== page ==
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The Inspector Police

What happens when you are asked to enforce the provisions of the code which were obviously missed by an inspector before your time?  How about when an inspector just misses the boat?  Here is our background: 

temporary shoringRecently our agency was made aware of a serious flaw in an operating hotel (the day before Christmas).  The owner of the hotel noticed multiple cracks in the ceiling of the pool area (a two story atrium over the pool, with hotel suites which open to the pool area).  The maintenance supervisor contacted a structural engineer who was very surprised by the construction techniques found in the attic space.

 The attic contained multiple wood trusses which were installed upside down, bowed, showing deflection, and were sagging approximately 9″.  The structural engineer felt he could not sleep and had to contact the building and fire departments.  A temporary measurehas been installed and now they are working on a permanent fix. 

 Obviously we are disappointed that the original design professional, contractor, and inspector did not catch the improperly installed trusses.  With the sense of liability placed on inspectors, design professionals, and contractors we (as the inspector) must continue to ensure code compliance.  If projects do not make the grade or provide a reasonable degree of safety the inspection must not pass.  We are not here to be the inspector police but to lend a hand, so this scenario does not repeat itself.  Can you imagine if the hotel roof did fall?  How much could have been prevented by a complete inspection the first time! 

While conducting an inspection on a scenario similar to above please remember your safety.  If a structural engineer has deemed a structure unsafe, don’t stand in it or below it until the problem is remedied.  The life of an inspector can be difficult.  Keep up the great cause to keep the built environment safe.  

{ 4 comments… add one }

  • Arsnman4 January 5, 2008, 11:48 am

    This has always been a difficult delima when encountered. You should never burn any bridges and bad mouth a former collegue. I have always taken these types of opportunities as a chance to calm the retoric and educate. In most cases, the owners accept the fact that something was missed and needs to be changed.

    The true lesson here is the importance for all parties (enforcement officials) being involved in all phases of design, construction and acceptance. We all have stakes in the safety of the building to the public or occupants occupying the structure. Fire Service professionals look at buildigs differently than other enforcement professionals.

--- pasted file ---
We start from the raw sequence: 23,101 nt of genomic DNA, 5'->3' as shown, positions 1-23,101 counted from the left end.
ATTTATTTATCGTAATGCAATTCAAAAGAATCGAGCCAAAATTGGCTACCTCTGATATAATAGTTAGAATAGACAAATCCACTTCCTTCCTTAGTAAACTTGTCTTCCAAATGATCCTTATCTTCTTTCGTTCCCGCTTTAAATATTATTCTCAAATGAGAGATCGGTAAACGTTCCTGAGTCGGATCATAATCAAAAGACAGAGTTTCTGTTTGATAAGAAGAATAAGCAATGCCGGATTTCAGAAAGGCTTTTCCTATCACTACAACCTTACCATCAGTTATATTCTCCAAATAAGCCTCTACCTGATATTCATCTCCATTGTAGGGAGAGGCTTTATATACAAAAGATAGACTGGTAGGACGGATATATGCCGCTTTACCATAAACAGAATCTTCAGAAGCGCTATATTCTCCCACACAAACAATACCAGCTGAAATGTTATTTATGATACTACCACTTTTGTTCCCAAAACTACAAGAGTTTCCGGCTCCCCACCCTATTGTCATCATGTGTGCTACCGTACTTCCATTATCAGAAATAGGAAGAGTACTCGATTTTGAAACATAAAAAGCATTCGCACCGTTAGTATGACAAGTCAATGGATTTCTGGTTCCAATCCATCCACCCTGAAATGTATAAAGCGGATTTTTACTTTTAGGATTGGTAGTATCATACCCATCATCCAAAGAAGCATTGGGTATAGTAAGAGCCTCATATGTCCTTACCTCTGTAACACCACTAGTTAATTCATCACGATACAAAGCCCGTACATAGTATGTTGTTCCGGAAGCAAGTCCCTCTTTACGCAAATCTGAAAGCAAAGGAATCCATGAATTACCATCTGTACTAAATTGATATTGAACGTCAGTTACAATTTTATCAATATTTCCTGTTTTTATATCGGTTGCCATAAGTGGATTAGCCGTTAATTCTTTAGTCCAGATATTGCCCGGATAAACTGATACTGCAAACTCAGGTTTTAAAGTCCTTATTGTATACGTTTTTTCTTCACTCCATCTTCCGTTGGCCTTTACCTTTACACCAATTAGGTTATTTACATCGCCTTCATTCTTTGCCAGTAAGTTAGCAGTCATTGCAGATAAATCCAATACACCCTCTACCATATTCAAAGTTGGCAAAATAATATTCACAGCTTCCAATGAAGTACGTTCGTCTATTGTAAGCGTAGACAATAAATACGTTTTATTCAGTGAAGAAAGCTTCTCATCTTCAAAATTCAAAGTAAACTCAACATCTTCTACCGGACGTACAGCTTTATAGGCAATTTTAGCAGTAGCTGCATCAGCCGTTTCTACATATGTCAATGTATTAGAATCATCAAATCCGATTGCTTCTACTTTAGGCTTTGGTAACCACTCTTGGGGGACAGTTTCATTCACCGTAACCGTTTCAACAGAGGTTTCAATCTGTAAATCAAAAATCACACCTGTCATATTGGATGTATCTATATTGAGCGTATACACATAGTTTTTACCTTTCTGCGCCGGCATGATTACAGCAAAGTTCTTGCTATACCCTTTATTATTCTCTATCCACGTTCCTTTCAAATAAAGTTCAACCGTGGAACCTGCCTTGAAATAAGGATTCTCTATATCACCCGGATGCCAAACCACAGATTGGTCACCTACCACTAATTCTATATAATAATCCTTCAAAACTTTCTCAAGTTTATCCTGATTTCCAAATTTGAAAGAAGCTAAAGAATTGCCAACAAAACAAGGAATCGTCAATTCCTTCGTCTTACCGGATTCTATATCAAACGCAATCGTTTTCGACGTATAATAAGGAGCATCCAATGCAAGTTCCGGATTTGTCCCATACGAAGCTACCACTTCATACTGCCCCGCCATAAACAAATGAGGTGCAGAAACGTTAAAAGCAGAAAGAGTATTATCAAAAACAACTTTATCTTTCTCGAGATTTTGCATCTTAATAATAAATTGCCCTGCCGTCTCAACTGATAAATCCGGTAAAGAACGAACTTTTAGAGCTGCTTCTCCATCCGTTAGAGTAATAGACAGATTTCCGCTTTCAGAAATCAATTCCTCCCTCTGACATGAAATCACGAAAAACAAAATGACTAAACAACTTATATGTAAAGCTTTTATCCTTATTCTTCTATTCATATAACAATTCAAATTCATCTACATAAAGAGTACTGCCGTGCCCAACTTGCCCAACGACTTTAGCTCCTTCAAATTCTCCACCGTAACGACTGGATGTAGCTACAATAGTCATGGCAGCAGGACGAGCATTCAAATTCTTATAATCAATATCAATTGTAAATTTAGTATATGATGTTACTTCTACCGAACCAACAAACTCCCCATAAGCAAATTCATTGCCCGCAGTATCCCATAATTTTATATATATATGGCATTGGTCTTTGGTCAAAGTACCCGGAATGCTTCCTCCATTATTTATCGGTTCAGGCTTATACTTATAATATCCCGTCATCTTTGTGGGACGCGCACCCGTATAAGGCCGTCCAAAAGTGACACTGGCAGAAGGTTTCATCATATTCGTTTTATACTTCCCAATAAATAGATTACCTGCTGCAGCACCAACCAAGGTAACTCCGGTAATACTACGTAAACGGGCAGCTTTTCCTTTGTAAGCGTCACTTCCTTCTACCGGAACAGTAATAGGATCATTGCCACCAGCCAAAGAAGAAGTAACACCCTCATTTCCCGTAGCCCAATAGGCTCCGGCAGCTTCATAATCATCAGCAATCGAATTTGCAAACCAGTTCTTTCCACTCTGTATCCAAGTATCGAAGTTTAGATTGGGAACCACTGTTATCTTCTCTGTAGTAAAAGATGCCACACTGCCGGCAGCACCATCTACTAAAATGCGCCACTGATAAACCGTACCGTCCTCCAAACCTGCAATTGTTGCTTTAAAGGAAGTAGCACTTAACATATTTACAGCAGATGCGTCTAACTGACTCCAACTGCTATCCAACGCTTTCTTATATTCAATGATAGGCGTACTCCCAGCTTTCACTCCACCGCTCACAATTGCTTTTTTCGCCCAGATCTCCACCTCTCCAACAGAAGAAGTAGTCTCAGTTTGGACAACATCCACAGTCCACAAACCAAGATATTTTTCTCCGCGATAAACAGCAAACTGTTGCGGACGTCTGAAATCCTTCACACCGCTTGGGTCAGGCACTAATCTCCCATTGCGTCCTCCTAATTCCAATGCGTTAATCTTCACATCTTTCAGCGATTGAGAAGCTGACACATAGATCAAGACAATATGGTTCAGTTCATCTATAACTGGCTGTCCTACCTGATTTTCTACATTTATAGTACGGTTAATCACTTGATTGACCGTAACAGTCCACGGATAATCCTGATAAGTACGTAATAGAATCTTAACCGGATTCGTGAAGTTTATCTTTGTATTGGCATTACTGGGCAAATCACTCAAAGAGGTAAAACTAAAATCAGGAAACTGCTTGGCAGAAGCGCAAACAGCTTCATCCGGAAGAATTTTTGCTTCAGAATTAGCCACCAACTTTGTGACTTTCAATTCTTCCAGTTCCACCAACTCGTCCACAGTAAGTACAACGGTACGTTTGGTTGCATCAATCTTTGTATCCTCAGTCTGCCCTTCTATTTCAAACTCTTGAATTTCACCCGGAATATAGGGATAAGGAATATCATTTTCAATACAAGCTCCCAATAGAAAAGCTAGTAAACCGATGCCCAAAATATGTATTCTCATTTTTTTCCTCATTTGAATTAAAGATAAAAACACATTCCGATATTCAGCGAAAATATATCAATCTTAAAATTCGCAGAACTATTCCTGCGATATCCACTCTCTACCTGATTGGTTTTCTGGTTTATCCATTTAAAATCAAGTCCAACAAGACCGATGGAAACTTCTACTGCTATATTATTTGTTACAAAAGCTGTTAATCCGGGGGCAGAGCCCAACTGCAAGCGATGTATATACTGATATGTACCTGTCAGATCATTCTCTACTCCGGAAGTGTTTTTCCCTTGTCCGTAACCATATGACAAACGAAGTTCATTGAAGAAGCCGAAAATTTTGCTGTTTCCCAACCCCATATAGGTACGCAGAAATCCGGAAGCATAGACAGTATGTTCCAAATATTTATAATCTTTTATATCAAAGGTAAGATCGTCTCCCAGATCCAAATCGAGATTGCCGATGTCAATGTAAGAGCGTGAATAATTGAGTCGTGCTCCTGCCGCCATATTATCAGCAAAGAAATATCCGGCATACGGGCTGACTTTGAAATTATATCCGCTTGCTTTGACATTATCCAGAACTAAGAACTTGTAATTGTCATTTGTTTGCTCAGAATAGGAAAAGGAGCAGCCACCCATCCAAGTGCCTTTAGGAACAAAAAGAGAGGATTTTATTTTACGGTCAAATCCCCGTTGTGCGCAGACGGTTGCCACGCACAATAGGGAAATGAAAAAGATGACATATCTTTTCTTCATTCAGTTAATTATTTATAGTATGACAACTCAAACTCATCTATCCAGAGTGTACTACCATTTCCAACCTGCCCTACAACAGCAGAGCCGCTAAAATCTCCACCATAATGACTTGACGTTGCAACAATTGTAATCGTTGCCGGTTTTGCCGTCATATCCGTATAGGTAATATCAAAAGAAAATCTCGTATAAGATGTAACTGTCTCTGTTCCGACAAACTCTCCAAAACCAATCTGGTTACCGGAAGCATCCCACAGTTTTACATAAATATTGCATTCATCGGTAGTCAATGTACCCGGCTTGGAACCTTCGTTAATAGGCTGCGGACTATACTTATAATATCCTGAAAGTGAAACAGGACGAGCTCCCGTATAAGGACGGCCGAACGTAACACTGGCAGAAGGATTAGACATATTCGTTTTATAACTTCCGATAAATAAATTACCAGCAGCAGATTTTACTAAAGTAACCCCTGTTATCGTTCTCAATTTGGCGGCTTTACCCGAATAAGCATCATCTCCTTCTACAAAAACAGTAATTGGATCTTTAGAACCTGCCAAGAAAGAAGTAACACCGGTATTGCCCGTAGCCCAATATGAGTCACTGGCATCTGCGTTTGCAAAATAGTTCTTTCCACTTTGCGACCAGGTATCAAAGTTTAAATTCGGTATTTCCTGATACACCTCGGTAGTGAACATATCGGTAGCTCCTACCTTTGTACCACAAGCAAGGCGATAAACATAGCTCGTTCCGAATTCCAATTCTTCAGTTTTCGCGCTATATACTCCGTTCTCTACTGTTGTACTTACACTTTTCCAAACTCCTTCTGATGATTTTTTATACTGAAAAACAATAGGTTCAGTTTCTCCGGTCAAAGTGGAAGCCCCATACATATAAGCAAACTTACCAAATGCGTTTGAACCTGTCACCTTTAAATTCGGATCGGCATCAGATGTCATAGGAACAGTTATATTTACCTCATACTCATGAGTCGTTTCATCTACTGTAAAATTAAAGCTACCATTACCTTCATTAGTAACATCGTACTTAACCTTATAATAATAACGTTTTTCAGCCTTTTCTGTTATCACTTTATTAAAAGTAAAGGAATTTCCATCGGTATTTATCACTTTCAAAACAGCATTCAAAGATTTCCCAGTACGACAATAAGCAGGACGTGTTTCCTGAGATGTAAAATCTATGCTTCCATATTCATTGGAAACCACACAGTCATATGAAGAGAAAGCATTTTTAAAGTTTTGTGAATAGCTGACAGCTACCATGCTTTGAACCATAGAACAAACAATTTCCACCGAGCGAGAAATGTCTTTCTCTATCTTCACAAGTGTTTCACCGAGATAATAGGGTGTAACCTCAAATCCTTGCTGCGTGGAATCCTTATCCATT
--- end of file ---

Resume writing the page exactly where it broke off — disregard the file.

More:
We are responsible and have to assure:

    (1) Egress Safety to Occupants
    (2) Emergency Situations are planned for and
    can be managed by responding resources.
    (3) Responders can safely address situations

    We as enforcement professionals need to get over the turf battles still going on nationally withing different jurisdictional agencies and get over it. We serve the same master……. the public. It usually comes down to money though, and we in the fire service need not care about permit fees and application fees and remain loyal to the public we serve and just want to make sure the three principles noted above are met.

  • Brian Batten January 5, 2008, 1:51 pm

    We ran into a situation where a 90,000 square foot building that operates as a manufacturing plant making cardboard boxes and a storage facility. No fire protection or detection in the building.

    We found that the owner had joined two buildings together in 1995. He had a sprinkler contractor submit plans but for some reason the plan was never approved or implemented. Clearly the building needs fire suppression and detection. In 1995 the building codes required it and the owner had a responsibility to comply with the code. The Fire Department protecting the area prior to us taking over in 2005 did nothing to follow up on the violations. Furhter research showed the owner never received a certificte of occupancy. Code provisions then and now do not allow a person to occupy the facility in violation of the fire codes. We took the approach of working with the owner. He has agreed to install smoke detection throughout the building, with the agreement that if he sells the business or building, the new owner will have to provide fire suppression. The owner then started to receive bids for an automatic sprinkler system and if things work out he will install a sprinkler system. I am hopeful that the talks I have had with the owner regarding fire safety will encourage him to do the right thing. All of this has progressed since the initial assessment of the building in October of 2005 and a citation issued in 2007. The final outcome in court will depend on the owners actions.

    Brian Batten
    Fire Marshal
    City of Ferndale Fire Department


  • Alan Glogovsky January 6, 2008, 7:48 am

    I agree that you should not burn any bridges or bad mouth previouos inspectors. I will usually tell the building owner that, sometimes not all violations get caught. The previous inspector could have noticed it, got distracted for some reason and forgot about the violation. Hey it happens to all of us, myself included.

  • ARSNMAN4 January 7, 2008, 12:43 pm

    That’s for sure! Looks like Brian from Ferndale handled it with tact and properly. These kinds of situations are always difficult to deal with, knowing our political climates but as noted in Brian’s response we can always take these difficult situations and hopefully get matters resolved or worked out using existing conditions sections of the codes and administrative sections, to be able to accept reasonable alternatives to protect against the hazards. Nice Topic!

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